|Kaoping Fala||高屏雷公||Thunder Gods||Kaohsiung and Pingtung Fala||Kaohsiung and Pingtung Counties.|
Differences with the CPBL
The TML sought to correct perceived problem's with the CPBL, most notably the creation of a Taiwanese identity for the league and its teams. Each of the teams had an assigned home territory. The team's mascot names (Gida, Agan, Luka, and Fala) came from Taiwanese aboriginal symbols. The league also held its opening days on February 28 at the Jiayi Municipal Stadium, an important date in Taiwanese history. Fifty years prior to the league's first opening day in 1947, around thirty-thousand civilians killed by the Kuomintang government. Catering to the Taiwanese identity proved to be highly successful as the new league outdrew the CPBL in its first four years of existance. The league also created a semi-pro team to serve as a minor league reserve team for the league's clubs. The CPBL would not have a minor league until 2006.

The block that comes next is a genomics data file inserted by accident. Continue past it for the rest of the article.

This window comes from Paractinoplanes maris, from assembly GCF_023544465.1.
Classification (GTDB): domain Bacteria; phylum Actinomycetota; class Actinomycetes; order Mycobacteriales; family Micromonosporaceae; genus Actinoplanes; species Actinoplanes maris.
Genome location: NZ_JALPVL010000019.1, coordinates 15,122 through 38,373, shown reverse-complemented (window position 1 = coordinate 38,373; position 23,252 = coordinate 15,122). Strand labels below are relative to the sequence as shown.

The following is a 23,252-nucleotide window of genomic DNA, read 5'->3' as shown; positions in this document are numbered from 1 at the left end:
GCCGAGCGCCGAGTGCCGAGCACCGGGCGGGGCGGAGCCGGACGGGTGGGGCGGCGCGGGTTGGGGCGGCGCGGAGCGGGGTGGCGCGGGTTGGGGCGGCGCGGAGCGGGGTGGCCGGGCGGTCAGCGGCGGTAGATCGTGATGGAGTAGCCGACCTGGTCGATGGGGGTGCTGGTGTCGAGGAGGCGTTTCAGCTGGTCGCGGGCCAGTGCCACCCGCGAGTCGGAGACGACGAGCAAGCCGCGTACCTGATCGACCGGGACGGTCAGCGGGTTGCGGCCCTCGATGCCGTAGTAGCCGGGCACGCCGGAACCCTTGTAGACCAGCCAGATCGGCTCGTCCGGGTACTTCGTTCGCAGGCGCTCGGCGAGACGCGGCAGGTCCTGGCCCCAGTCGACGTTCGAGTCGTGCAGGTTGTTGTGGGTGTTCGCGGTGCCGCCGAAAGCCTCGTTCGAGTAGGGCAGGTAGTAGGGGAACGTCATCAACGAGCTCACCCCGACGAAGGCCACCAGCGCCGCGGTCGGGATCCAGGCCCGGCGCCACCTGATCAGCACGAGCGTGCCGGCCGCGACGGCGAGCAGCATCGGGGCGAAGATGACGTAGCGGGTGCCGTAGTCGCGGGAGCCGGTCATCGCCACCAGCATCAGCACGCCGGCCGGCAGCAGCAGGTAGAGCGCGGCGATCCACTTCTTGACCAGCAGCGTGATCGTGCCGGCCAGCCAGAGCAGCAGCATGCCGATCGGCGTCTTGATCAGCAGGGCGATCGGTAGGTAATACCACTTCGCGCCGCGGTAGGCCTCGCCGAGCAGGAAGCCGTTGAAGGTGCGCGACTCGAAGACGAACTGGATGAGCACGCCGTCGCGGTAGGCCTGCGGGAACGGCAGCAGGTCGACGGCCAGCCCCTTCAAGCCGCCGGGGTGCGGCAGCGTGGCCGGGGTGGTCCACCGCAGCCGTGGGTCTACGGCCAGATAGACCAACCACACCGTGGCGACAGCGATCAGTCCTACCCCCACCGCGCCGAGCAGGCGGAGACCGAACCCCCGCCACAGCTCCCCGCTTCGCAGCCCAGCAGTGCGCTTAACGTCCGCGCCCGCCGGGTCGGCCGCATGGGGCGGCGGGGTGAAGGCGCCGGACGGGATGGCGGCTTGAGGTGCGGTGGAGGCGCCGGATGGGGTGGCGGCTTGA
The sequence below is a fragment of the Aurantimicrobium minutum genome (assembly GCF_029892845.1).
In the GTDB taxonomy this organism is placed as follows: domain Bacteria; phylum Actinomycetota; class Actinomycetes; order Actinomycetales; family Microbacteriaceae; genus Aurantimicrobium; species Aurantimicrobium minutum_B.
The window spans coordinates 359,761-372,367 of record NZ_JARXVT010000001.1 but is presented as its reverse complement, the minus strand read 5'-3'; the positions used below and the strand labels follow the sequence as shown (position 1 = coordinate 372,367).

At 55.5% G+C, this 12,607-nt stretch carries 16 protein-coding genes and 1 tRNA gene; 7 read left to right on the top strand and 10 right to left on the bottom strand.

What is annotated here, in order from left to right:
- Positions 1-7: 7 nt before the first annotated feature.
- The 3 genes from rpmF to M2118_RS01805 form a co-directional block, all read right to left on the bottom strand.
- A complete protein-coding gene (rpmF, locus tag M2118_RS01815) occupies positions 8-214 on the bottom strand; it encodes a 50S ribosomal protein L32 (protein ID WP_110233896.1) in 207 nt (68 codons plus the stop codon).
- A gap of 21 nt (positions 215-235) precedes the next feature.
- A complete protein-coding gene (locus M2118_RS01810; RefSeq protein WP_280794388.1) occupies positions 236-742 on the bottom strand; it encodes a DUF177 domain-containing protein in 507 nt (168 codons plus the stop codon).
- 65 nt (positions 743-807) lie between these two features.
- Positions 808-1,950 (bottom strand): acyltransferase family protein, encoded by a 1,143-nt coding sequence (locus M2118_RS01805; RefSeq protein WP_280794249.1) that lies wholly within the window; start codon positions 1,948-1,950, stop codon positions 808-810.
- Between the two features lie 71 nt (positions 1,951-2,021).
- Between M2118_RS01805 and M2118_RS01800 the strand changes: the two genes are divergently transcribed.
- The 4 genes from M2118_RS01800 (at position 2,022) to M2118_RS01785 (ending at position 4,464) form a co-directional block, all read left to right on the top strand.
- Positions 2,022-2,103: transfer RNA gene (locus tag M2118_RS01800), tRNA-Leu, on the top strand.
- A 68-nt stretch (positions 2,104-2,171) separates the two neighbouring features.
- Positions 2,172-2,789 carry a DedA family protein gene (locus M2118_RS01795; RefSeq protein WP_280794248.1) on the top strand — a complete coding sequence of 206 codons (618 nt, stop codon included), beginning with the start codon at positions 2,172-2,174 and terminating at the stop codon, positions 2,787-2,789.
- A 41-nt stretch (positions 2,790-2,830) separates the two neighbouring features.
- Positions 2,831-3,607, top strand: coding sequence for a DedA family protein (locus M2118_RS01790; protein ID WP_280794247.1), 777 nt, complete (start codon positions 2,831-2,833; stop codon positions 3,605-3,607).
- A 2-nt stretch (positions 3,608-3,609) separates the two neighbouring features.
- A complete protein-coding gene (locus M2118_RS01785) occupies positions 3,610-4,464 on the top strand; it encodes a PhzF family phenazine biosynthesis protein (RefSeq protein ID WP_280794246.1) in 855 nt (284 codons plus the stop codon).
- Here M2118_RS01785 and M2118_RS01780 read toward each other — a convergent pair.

On December 30, 2002 the Taiwan Major League was dissolve by the Naluwan Corporation. In the previous two years TML and CPBL officals had met three times to discuss a possible merger. On January 13, 2003 the two league's officially merged. Despite, outdrawing the CPBL in its first four years ,the TML lost an estimated 1.6 billion New Taiwan dollars during the 6 seasons)its existance. The two leagues were also under political pressure from President Shui-Bian Chen. Now part of the CPBL Nawluwan pulled out of sponsoring the league. President Chen enlisted Macoto Banks and First Financial Holdings to sponsor the two newly formed CPBL teams, created from the absorbed TML teams. First Financial Holdings would sell Agan to the La New Corporation one year later.